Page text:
The guidelines for theater production, prepared in January by the Office of Undergraduate Productions, the Office of the Fire Marshal and the Office of Environmental Health and Safety, define three categories of theatrical activity. “Category A” activities, which include constructing platforms, using some hand and stationary power tools, and working with ladders, scaffolding and genie equipment over 25 feet high, must be supervised by a University staff member. All other activity can be done either independently or under the supervision of a qualified student.

A permanent, full-time technical director for the Whitney Theater would give students more time to complete category A tasks, but that level and duration of supervision is not required by the guidelines.

“That was an additional request by Toni Dorfman to provide an additional level of supervision, above and beyond that of every other production on campus,” Brewczynski said.

Dorfman said the request for a technical adviser was made after students last year brought an electric saw — a Category A piece of equipment — into the Whitney Theater space without a undergraduate production office supervisor. At a meeting, the theater studies faculty decided a higher level of supervision was needed than the office could provide.

“When this was discovered and reported to theater faculty by Jim [Brewczynski], the theater faculty unanimously agreed that we could not allow this to continue,” Dorfman said. “The beauty, the size, the flexibility of the Whitney space is not automatically safe, as we found, so it just seems terribly irresponsible.”

In the past, student productions were supervised by representatives of the undergraduate production office during both load-in and strike. Because Brewczynski is responsible for supervising both the Off-Broadway Theater and the Whitney Theater, he had to be present at two strikes when shows were performed at both theaters in the same weekend.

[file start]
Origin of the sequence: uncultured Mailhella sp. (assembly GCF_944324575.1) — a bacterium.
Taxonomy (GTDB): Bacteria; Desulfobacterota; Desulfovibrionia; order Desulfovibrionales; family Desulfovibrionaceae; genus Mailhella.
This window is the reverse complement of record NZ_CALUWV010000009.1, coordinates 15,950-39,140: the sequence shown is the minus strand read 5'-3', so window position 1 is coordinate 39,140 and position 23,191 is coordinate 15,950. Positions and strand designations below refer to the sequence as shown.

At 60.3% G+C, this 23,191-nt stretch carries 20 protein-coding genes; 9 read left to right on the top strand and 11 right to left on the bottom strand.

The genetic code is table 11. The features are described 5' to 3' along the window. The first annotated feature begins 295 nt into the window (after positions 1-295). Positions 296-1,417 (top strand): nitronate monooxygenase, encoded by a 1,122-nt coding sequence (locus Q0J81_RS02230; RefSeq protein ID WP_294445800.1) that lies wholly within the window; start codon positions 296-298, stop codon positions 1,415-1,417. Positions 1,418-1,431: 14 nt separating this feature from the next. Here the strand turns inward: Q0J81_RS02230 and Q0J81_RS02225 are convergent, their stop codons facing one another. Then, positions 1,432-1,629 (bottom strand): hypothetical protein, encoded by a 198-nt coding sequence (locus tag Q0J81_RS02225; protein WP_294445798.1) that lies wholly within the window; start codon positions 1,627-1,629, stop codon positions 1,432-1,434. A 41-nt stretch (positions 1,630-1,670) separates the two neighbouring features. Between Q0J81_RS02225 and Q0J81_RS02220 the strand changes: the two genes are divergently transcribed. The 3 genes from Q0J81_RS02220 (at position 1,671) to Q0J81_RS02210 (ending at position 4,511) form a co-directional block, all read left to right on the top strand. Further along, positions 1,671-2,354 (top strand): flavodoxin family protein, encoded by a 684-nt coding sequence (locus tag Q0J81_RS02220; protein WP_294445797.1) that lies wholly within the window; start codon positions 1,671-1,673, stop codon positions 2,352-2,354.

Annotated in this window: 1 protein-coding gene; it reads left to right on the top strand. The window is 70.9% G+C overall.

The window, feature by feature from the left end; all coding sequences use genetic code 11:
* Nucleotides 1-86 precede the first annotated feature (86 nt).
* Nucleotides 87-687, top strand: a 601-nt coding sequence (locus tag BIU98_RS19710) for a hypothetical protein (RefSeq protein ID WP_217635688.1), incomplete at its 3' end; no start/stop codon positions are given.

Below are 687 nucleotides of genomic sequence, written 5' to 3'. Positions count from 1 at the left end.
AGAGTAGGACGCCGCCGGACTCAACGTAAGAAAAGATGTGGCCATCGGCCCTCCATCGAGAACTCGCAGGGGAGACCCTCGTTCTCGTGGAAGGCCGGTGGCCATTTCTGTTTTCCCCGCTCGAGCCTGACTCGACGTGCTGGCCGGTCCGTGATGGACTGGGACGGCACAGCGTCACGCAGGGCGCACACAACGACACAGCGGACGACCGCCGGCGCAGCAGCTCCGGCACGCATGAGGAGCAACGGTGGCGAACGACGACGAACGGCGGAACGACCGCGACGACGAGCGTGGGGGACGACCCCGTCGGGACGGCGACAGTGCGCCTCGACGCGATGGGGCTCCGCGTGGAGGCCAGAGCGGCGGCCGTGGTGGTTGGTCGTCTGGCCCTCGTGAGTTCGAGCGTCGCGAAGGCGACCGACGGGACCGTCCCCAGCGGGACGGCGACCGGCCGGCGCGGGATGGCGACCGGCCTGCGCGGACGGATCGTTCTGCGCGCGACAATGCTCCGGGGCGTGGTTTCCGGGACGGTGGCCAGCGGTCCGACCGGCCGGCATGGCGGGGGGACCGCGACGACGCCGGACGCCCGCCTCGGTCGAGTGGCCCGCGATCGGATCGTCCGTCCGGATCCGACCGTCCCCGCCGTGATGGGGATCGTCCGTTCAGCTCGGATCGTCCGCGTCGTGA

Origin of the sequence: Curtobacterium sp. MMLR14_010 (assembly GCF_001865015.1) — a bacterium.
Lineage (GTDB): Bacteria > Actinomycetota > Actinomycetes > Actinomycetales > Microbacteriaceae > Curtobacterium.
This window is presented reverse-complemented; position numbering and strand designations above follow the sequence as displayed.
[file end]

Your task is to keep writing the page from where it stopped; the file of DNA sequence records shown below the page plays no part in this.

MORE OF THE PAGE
“How can I do that on a Saturday night?” he said. “We have to limit the strike to a short period of time that would allow me to be at one strike for two hours and to be at the other strike for two hours.”

Brewczynski said the additional supervised time provided by a technical adviser would affect the scale of productions, although not necessarily the quality of students’ work.

“I’ve seen some productions take forever and you get schlock,” he said. “Sometimes it’s not the matter of how much supervision you’re getting, it’s a matter of how well you use the time. But certainly the scale you can work in is different.”

The administration created the Office of Undergraduate Productions in 2000 to prevent accidents on theatrical sets in response to dangerous incidents in 1995, 1998 and 2000, Brewczynski said.

“In the last five years we’ve only had two reportable accidents, none involving serious injury,” he said. “That will continue. We will not have any serious accidents.”

The major theaters open to non-Dramat undergraduate performances are the Off-Broadway Theater, the Saybrook Underbrook and the new Davenport-Pierson auditorium, said Eyad Houssami ’07, president of the Yale Drama Coalition. Both the Saybrook and Davenport-Pierson spaces also restrict the number of performances per semester, so Houssami said he expects only two shows to go up in each of those theaters this semester.